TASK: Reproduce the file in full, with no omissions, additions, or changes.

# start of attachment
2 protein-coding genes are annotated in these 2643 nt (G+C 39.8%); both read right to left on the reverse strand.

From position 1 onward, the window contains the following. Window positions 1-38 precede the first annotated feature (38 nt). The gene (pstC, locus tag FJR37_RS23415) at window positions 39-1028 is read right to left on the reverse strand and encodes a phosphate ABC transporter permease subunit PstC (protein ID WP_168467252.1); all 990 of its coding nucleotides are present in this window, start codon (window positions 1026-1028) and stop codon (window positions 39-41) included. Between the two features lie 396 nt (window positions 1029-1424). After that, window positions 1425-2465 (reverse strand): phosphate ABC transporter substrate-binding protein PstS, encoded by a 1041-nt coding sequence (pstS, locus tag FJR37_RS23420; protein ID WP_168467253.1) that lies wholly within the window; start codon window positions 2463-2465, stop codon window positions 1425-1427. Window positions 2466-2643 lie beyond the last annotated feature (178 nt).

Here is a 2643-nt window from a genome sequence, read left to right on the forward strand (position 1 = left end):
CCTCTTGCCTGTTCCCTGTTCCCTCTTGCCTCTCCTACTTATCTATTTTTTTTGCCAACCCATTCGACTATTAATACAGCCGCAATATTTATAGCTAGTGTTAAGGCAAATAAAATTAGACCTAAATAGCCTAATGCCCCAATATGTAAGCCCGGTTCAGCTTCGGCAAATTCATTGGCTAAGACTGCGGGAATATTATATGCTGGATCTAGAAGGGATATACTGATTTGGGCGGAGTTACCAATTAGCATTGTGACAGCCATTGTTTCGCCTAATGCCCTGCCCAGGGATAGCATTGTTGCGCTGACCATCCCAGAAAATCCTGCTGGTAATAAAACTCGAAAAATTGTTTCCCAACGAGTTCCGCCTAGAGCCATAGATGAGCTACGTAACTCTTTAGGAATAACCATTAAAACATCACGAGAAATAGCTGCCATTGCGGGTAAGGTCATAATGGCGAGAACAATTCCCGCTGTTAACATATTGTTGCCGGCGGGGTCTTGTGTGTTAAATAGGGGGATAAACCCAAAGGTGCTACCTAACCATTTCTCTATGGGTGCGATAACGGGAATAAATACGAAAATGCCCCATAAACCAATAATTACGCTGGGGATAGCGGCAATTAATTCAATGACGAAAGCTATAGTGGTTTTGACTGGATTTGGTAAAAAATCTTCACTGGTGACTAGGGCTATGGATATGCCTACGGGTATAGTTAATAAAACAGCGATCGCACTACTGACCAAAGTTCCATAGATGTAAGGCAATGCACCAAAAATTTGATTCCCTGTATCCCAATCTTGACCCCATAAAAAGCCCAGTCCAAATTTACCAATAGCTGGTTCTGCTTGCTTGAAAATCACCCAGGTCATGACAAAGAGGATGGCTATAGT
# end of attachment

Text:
2 protein-coding genes are annotated in these 2643 nt (G+C 39.8%); both read right to left on the reverse strand.

From position 1 onward, the window contains the following. Window positions 1-38 precede the first annotated feature (38 nt). The gene (pstC, locus tag FJR37_RS23415) at window positions 39-1028 is read right to left on the reverse strand and encodes a phosphate ABC transporter permease subunit PstC (protein ID WP_168467252.1); all 990 of its coding nucleotides are present in this window, start codon (window positions 1026-1028) and stop codon (window positions 39-41) included. Between the two features lie 396 nt (window positions 1029-1424). After that, window positions 1425-2465 (reverse strand): phosphate ABC transporter substrate-binding protein PstS, encoded by a 1041-nt coding sequence (pstS, locus tag FJR37_RS23420; protein ID WP_168467253.1) that lies wholly within the window; start codon window positions 2463-2465, stop codon window positions 1425-1427. Window positions 2466-2643 lie beyond the last annotated feature (178 nt).

Here is a 2643-nt window from a genome sequence, read left to right on the forward strand (position 1 = left end):
CCTCTTGCCTGTTCCCTGTTCCCTCTTGCCTCTCCTACTTATCTATTTTTTTTGCCAACCCATTCGACTATTAATACAGCCGCAATATTTATAGCTAGTGTTAAGGCAAATAAAATTAGACCTAAATAGCCTAATGCCCCAATATGTAAGCCCGGTTCAGCTTCGGCAAATTCATTGGCTAAGACTGCGGGAATATTATATGCTGGATCTAGAAGGGATATACTGATTTGGGCGGAGTTACCAATTAGCATTGTGACAGCCATTGTTTCGCCTAATGCCCTGCCCAGGGATAGCATTGTTGCGCTGACCATCCCAGAAAATCCTGCTGGTAATAAAACTCGAAAAATTGTTTCCCAACGAGTTCCGCCTAGAGCCATAGATGAGCTACGTAACTCTTTAGGAATAACCATTAAAACATCACGAGAAATAGCTGCCATTGCGGGTAAGGTCATAATGGCGAGAACAATTCCCGCTGTTAACATATTGTTGCCGGCGGGGTCTTGTGTGTTAAATAGGGGGATAAACCCAAAGGTGCTACCTAACCATTTCTCTATGGGTGCGATAACGGGAATAAATACGAAAATGCCCCATAAACCAATAATTACGCTGGGGATAGCGGCAATTAATTCAATGACGAAAGCTATAGTGGTTTTGACTGGATTTGGTAAAAAATCTTCACTGGTGACTAGGGCTATGGATATGCCTACGGGTATAGTTAATAAAACAGCGATCGCACTACTGACCAAAGTTCCATAGATGTAAGGCAATGCACCAAAAATTTGATTCCCTGTATCCCAATCTTGACCCCATAAAAAGCCCAGTCCAAATTTACCAATAGCTGGTTCTGCTTGCTTGAAAATCACCCAGGTCATGACAAAGAGGATGGCTATAGT